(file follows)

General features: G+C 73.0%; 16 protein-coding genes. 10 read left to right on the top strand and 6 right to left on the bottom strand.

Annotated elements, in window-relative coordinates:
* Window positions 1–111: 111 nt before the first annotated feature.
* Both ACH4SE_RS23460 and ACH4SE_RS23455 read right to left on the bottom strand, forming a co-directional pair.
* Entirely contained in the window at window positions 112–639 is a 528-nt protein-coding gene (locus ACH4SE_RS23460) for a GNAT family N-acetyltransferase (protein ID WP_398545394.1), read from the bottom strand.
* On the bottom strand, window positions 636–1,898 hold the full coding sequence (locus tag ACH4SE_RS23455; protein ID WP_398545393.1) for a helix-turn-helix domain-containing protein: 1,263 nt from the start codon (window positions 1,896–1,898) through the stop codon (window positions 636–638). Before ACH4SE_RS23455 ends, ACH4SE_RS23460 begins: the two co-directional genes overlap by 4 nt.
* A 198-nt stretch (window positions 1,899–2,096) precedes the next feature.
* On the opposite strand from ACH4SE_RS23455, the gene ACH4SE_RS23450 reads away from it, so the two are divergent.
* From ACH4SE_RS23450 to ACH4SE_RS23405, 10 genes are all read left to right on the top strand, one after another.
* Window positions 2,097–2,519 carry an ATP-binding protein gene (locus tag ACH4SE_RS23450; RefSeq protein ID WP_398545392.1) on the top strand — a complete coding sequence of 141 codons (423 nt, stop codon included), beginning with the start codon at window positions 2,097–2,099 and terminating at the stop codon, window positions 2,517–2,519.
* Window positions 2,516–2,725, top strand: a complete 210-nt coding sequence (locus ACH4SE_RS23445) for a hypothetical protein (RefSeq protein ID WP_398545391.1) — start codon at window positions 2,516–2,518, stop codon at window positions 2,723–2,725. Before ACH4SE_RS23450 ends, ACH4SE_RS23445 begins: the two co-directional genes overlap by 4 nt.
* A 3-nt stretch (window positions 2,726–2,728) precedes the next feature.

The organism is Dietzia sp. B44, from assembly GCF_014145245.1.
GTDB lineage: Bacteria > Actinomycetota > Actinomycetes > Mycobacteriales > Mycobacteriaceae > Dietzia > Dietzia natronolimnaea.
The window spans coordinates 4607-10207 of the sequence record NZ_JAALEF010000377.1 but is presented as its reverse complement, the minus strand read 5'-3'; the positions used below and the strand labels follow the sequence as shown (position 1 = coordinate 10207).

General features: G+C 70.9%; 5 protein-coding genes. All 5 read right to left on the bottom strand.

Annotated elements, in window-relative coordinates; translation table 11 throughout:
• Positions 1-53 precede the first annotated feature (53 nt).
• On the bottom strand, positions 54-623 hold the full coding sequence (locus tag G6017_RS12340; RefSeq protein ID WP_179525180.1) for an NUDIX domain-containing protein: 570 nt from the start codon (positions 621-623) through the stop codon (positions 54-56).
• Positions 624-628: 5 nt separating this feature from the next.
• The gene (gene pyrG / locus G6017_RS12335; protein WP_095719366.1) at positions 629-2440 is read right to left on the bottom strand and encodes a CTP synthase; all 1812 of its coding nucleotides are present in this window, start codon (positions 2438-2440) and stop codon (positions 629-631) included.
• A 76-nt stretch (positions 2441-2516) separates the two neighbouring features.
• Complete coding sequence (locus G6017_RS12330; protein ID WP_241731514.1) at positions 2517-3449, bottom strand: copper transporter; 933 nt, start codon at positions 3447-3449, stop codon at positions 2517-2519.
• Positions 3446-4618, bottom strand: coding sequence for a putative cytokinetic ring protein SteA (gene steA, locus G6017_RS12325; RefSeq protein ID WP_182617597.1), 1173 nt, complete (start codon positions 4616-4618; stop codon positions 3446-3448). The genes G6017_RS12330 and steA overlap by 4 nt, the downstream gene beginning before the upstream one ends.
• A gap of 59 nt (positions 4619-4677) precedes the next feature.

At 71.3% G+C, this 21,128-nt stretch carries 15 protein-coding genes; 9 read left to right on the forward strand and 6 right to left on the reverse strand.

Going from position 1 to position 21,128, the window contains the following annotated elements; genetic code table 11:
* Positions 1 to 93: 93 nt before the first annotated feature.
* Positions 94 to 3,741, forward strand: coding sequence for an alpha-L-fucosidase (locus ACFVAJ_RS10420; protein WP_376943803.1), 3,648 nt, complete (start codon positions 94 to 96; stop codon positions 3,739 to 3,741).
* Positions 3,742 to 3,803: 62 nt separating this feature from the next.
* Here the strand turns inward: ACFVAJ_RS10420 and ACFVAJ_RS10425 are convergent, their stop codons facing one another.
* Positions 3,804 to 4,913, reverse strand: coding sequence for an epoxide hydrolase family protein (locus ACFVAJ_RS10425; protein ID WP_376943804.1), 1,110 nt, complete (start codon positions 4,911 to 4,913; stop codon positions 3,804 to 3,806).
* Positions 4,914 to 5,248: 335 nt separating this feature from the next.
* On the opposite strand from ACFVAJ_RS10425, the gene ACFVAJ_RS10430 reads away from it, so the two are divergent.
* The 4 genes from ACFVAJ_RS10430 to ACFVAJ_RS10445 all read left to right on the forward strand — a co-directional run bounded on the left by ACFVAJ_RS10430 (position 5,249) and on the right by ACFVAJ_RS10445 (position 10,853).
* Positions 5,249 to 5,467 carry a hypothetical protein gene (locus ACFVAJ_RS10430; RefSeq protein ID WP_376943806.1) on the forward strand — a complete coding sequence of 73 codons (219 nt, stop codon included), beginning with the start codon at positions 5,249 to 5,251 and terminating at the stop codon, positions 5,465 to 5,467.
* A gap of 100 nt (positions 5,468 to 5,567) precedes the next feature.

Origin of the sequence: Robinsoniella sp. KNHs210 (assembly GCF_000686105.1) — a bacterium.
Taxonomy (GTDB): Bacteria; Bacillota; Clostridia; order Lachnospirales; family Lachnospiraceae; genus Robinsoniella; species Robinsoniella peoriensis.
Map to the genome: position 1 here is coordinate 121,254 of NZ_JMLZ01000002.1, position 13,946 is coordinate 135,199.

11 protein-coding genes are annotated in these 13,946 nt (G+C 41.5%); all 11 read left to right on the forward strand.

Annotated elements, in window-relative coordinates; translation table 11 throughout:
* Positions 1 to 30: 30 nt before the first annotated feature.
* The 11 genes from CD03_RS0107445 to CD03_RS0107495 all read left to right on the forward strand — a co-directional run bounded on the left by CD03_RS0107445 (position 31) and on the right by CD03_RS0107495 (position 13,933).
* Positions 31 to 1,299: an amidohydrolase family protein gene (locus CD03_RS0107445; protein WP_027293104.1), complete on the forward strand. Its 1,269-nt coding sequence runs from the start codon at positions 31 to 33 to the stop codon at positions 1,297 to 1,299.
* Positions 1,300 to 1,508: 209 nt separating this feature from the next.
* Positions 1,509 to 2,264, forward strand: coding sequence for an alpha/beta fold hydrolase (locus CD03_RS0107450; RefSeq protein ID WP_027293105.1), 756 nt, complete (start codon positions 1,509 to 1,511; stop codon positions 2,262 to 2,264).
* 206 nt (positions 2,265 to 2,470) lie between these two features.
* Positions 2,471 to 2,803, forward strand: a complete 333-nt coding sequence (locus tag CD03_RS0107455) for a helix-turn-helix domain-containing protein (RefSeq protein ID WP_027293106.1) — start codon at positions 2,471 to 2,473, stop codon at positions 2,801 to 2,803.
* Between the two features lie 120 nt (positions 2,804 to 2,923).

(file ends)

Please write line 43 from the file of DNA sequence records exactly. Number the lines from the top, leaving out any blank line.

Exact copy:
* Positions 1 to 30: 30 nt before the first annotated feature.